Television Interview, Bloomberg

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The Hon Richard Marles MP

Deputy Prime Minister

Minister for Defence

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02 6277 7800

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5 June 2023

SUBJECT/S: UN Convention on the Law of the Sea

DEPUTY PRIME MINISTER, RICHARD MARLES: Obviously, we want to see more dialogue and dialogue matters, which is why the Shangri-La Dialogue, I think, is so important and been so enduring over the course of its history. But I would say that the common waters, international waters, international airspace, are there for everyone. And the United States is operating in accordance with its rights within those waters. And it's important that those be maintained as open waters, because it's important that the global rules based order be maintained in this region. And certainly from an Australian perspective, when we think about where our interest lies, our interest lies in the rules of the road, and that means freedom of navigation, it means freedom of overflight, and it means that in a place like the South China Sea, for example, where most of our trade transits. So, I don't think there's any other message than the need for the rules to be applied to every country.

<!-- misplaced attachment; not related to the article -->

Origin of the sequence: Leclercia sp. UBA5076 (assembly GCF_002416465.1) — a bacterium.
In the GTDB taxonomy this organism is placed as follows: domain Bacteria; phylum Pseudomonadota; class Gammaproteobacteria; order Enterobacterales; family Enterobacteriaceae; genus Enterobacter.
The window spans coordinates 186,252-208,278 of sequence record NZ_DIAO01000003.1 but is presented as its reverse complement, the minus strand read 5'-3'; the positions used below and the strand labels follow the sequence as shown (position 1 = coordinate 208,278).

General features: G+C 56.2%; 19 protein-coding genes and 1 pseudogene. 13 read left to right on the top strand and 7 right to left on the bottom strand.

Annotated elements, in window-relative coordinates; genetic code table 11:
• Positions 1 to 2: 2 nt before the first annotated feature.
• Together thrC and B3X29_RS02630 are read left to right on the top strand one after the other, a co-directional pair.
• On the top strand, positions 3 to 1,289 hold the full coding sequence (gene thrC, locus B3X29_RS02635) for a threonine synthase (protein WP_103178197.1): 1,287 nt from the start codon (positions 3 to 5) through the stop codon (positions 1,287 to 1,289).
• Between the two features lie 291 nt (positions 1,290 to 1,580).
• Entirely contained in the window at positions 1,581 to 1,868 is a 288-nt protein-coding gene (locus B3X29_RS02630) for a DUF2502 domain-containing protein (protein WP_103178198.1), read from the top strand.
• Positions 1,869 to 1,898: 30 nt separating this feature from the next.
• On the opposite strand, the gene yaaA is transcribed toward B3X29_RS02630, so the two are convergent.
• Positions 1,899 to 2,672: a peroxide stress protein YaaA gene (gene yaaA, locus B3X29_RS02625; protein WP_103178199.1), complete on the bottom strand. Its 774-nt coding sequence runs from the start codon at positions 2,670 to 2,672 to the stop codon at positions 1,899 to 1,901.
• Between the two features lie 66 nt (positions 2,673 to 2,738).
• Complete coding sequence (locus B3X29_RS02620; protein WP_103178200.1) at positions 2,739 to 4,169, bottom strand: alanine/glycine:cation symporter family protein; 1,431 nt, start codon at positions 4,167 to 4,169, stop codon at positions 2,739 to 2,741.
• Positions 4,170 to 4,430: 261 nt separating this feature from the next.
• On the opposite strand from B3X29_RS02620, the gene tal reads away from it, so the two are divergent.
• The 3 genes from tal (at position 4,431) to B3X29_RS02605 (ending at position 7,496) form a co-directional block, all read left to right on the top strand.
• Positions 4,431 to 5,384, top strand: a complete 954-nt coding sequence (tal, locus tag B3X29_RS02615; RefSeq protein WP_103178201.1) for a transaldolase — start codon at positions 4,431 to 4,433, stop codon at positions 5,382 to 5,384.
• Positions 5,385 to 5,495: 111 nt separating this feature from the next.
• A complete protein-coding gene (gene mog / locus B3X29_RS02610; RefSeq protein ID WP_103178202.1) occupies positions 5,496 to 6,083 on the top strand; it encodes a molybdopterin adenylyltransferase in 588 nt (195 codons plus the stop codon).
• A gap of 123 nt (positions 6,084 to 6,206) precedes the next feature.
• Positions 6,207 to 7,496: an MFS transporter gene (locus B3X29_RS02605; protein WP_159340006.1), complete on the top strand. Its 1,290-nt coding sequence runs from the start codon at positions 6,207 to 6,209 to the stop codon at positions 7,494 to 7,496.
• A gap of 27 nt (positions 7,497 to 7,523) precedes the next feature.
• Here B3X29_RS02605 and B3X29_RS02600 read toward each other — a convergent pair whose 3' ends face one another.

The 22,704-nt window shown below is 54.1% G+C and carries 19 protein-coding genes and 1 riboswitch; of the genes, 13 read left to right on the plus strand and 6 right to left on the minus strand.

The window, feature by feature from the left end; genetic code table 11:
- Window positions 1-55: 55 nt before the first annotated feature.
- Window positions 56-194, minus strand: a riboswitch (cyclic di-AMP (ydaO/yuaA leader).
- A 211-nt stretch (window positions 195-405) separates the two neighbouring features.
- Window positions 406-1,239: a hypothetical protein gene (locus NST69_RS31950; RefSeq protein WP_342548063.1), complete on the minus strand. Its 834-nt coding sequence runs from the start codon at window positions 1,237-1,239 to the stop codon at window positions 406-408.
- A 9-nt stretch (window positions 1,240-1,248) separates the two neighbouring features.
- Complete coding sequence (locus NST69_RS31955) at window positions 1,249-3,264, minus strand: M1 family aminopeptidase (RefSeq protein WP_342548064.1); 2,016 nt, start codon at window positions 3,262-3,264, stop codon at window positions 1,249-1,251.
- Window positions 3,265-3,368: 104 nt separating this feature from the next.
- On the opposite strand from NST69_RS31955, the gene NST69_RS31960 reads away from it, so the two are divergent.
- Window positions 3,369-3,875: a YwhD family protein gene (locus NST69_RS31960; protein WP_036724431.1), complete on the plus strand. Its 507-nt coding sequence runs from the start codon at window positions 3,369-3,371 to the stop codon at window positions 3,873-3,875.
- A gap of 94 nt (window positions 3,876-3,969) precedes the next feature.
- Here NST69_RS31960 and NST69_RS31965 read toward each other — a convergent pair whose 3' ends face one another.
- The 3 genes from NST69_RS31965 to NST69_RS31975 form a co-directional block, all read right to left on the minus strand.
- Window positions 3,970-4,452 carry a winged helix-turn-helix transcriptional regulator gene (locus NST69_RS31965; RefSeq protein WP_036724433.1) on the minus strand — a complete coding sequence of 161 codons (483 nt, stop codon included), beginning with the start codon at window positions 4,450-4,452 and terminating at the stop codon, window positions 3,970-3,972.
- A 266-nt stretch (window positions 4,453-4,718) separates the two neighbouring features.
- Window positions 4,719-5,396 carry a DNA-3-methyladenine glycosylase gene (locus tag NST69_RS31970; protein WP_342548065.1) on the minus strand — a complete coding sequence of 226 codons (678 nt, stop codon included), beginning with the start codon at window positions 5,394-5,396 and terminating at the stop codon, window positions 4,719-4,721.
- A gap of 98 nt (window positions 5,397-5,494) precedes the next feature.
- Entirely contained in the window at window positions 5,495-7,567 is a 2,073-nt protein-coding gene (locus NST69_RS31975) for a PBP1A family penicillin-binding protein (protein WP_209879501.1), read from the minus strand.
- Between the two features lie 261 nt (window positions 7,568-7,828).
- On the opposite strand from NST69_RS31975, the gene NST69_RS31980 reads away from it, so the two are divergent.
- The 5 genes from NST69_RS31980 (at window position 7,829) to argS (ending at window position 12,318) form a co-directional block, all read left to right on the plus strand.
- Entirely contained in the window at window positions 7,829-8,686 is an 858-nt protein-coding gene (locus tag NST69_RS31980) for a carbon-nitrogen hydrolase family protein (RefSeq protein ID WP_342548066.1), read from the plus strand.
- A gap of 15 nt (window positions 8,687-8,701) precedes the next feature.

HASLINDA AMIN, HOST: We heard from Prime Minister Albanese urging countries in the region to avoid getting caught between the US and China. I mean, until recently, one would be forgiven for thinking that Australia is firmly on the side of the US strategically. Is Australia trying to get to the middle, in terms of US-China relations?

MARLES: Well, we have an alliance with the United States, which has been in place really since the end of the Second World War and formally since the 1950s. It's central to our national security and it's central to our worldview and we're very committed to the alliance and none of that changes. We are obviously a country of the region and our largest trading partner is China. We value a productive relationship with China, and we seek to deal in our relationship with China on its own terms. And I think its complex, that relationship, because there are security anxieties that we have in respect of China. We are seeing a very significant buildup of its military and that's happening without a sense of strategic reassurance to us, but to the region and the world about its purpose. And so we've got our issues. That said, we do have a significant economic relationship with China and we want to manage that as well. And I think it is, ultimately this is actually the reason why dialogue matters. How you navigate those two things is complex, it's not obvious, it requires discussion, and that's why we want to have it.

AMIN: But the question is whether or not Australia can be seen as a neutral party when defence ministers before you have said that it is inconceivable that Australia will not defend Taiwan, should China attack it?

MARLES: Well, first, I suppose in terms of China- in terms of Taiwan, our position is that we don't want to see any change to the status quo across the Taiwan Straits. That is our very firm position. And that's in the context of having a long standing one china policy, which has been the bipartisan policy in Australian politics going right back to the mid-1970s. So, that's where we stand in relation to Taiwan and that issue. But I come back, we can be an ally of the United States and we can build a productive relationship with China. We firmly believe that that is possible and that's the line that we seek to pursue.


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